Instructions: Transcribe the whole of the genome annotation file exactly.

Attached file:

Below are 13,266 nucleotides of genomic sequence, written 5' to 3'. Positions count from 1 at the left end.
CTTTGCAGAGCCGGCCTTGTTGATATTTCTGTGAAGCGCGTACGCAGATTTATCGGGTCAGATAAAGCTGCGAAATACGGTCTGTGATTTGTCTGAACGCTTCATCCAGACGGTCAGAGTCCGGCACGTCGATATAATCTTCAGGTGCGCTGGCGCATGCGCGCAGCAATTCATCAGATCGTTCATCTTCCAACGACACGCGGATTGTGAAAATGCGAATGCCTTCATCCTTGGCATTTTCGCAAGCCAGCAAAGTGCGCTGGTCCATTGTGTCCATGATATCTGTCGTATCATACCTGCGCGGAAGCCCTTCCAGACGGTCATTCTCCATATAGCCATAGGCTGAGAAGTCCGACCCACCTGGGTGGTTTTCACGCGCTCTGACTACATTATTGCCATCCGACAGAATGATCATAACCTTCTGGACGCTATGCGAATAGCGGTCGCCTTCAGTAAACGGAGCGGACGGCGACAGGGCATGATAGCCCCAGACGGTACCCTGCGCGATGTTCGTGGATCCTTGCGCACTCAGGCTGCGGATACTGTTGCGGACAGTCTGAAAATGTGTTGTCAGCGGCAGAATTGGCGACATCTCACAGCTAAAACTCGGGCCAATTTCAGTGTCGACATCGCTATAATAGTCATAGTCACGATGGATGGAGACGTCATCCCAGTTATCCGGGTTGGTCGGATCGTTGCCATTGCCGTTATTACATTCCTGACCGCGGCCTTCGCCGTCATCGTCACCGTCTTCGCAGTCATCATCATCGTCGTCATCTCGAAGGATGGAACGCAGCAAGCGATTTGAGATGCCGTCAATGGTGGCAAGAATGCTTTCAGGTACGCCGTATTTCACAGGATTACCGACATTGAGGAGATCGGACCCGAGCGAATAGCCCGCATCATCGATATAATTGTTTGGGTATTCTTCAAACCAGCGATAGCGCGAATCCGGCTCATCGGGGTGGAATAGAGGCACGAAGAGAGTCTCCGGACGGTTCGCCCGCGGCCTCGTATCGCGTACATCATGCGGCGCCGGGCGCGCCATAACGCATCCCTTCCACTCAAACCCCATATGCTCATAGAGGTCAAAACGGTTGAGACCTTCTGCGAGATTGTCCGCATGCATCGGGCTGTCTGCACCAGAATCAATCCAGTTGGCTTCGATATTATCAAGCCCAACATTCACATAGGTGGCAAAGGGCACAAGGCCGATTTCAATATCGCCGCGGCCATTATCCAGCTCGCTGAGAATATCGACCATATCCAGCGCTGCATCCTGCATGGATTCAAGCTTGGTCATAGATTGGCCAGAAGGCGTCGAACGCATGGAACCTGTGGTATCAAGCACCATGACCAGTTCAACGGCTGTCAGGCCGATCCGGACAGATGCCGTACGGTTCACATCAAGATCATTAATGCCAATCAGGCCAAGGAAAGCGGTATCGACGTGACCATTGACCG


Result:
Below are 13,266 nucleotides of genomic sequence, written 5' to 3'. Positions count from 1 at the left end.
CTTTGCAGAGCCGGCCTTGTTGATATTTCTGTGAAGCGCGTACGCAGATTTATCGGGTCAGATAAAGCTGCGAAATACGGTCTGTGATTTGTCTGAACGCTTCATCCAGACGGTCAGAGTCCGGCACGTCGATATAATCTTCAGGTGCGCTGGCGCATGCGCGCAGCAATTCATCAGATCGTTCATCTTCCAACGACACGCGGATTGTGAAAATGCGAATGCCTTCATCCTTGGCATTTTCGCAAGCCAGCAAAGTGCGCTGGTCCATTGTGTCCATGATATCTGTCGTATCATACCTGCGCGGAAGCCCTTCCAGACGGTCATTCTCCATATAGCCATAGGCTGAGAAGTCCGACCCACCTGGGTGGTTTTCACGCGCTCTGACTACATTATTGCCATCCGACAGAATGATCATAACCTTCTGGACGCTATGCGAATAGCGGTCGCCTTCAGTAAACGGAGCGGACGGCGACAGGGCATGATAGCCCCAGACGGTACCCTGCGCGATGTTCGTGGATCCTTGCGCACTCAGGCTGCGGATACTGTTGCGGACAGTCTGAAAATGTGTTGTCAGCGGCAGAATTGGCGACATCTCACAGCTAAAACTCGGGCCAATTTCAGTGTCGACATCGCTATAATAGTCATAGTCACGATGGATGGAGACGTCATCCCAGTTATCCGGGTTGGTCGGATCGTTGCCATTGCCGTTATTACATTCCTGACCGCGGCCTTCGCCGTCATCGTCACCGTCTTCGCAGTCATCATCATCGTCGTCATCTCGAAGGATGGAACGCAGCAAGCGATTTGAGATGCCGTCAATGGTGGCAAGAATGCTTTCAGGTACGCCGTATTTCACAGGATTACCGACATTGAGGAGATCGGACCCGAGCGAATAGCCCGCATCATCGATATAATTGTTTGGGTATTCTTCAAACCAGCGATAGCGCGAATCCGGCTCATCGGGGTGGAATAGAGGCACGAAGAGAGTCTCCGGACGGTTCGCCCGCGGCCTCGTATCGCGTACATCATGCGGCGCCGGGCGCGCCATAACGCATCCCTTCCACTCAAACCCCATATGCTCATAGAGGTCAAAACGGTTGAGACCTTCTGCGAGATTGTCCGCATGCATCGGGCTGTCTGCACCAGAATCAATCCAGTTGGCTTCGATATTATCAAGCCCAACATTCACATAGGTGGCAAAGGGCACAAGGCCGATTTCAATATCGCCGCGGCCATTATCCAGCTCGCTGAGAATATCGACCATATCCAGCGCTGCATCCTGCATGGATTCAAGCTTGGTCATAGATTGGCCAGAAGGCGTCGAACGCATGGAACCTGTGGTATCAAGCACCATGACCAGTTCAACGGCTGTCAGGCCGATCCGGACAGATGCCGTACGGTTCACATCAAGATCATTAATGCCAATCAGGCCAAGGAAAGCGGTATCGACGTGACCATTGACCG